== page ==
Frittering Around With Italian Cheeses

Diana Helfand
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Wednesday - May 13, 2009
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Ed Wary with his popular cheese fritters

Auntie Pasto’s owner Ed Wary grew up in the Berkshire Mountains of Massachusetts in an Italian-American home where his mother presided over generations’ worth of recipes. Known in the family as “Nana,” this feisty cook instilled in her kitchen-loving son a conviction that “Where would Italian food be without cheese?” He thus not only has developed his own list of creations, but he also has started teaching employees in his South Beretania Street restaurant how to make cheese.

Tapping into lower-fat varieties, Auntie Pasto’s presents its Cheesefest now through the end of May. It also presents some “splurge” dishes that are ideal for family enjoyment, ranging from entrees such as whole wheat pasta with myzithra cheese, spinach and sun-dried tomatoes; homemade fettuccine in a creamy gorgonzola sauce with peas and tomatoes; homemade ricotta dumplings with turkey sausage, tomato, extra-virgin olive oil and Parmesano Reggiano; lamb shanks with oranges, olives and feta cheese; and Italian flag chicken, cheese-stuffed with oven-roasted tomatoes alongside angel hair pasta.

One of the most-popular appetizers during Cheesefest will be the fritters, predicts Wary, and he has most graciously given me this recipe for MidWeek readers to try at home.


If you want to lower fat content, use low-fat or fat-free ricotta cheese, and lower-fat mozzarella and provolone.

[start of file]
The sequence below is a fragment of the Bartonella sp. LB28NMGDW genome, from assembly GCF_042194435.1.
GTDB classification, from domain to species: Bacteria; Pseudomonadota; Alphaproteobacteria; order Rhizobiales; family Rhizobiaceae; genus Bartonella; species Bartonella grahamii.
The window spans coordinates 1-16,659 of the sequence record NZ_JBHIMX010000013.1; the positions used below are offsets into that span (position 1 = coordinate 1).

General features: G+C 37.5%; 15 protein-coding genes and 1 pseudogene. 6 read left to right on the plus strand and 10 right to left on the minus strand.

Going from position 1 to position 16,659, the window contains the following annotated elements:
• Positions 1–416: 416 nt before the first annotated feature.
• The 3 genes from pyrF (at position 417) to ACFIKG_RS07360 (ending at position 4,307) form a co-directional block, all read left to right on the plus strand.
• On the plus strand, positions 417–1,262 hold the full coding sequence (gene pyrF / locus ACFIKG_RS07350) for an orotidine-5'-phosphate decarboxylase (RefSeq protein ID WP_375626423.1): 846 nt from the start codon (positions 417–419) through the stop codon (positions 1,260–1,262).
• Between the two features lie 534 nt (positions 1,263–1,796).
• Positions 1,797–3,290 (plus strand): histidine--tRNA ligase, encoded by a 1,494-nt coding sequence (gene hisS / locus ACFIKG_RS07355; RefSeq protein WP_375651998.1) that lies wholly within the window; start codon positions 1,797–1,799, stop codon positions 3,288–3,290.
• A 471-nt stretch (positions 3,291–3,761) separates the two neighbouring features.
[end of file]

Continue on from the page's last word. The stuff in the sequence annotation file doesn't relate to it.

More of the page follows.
Ricotta cheese is most commonly made from the whey of sheep, goat or cow’s milk; whey is the liquid separated out from the curds when cheese is made. Ricotta is a creamy and light white cheese that is fresh rather than aged, has a low fat content of about 6 percent and is low-sodium, so it is ideal for lower-fat recipes.

Favorite recipes made with ricotta include lasagna, stuffed shells, calzones and ravioli, and desserts such as ricotta cheesecake, a lighter version of traditional cream cheesecake, and cannoli. This cheese can be beaten until smooth and sugar, spices, chocolate and nuts can be added for a refreshing dessert.

AUNTIE PASTO’S CHEESE FRITTERS

* 3 cups grated mozzarella and provolone

* 2 cups ricotta

* 3 eggs

* 2 cups bread crumbs or panko

* 1/2 cup water

* fresh ground pepper

* oil, for frying

* Parmesan and parsley, to garnish

* tomato sauce

* 2 cups balsamic vinegar


Mix cheeses together in large bowl, seasoning with a little pepper. Form 1.5-ounce balls, a bit smaller than a golf ball. Coat cheese balls in flour-egg wash and then panko or bread crumbs. Be thorough when coating. If you leave any spots not covered well with the flour, egg and panko, the cheese will bubble out as it fries - about 1.5 minutes or until nice and brown. Remove from fryer and drain well.

To serve, spread a layer of tomato sauce (about 1 ounce) in a line about 1.5 inches wide on one half of a medium-size oval plate. Put five fritters on top of the tomato sauce. This adds color and helps prevent rolling. Garnish with grated Parmesan and parsley. On the other half of the plate, put a small ramekin of balsamic dipping sauce, made by reducing balsamic vinegar to half. Serve immediately.

Makes four dozen.

(Diana Helfand, author of “Hawaii Light and Healthy” and “The Best of Heart-y Cooking,” has taught nutrition in the Kapiolani Community College culinary arts program.)

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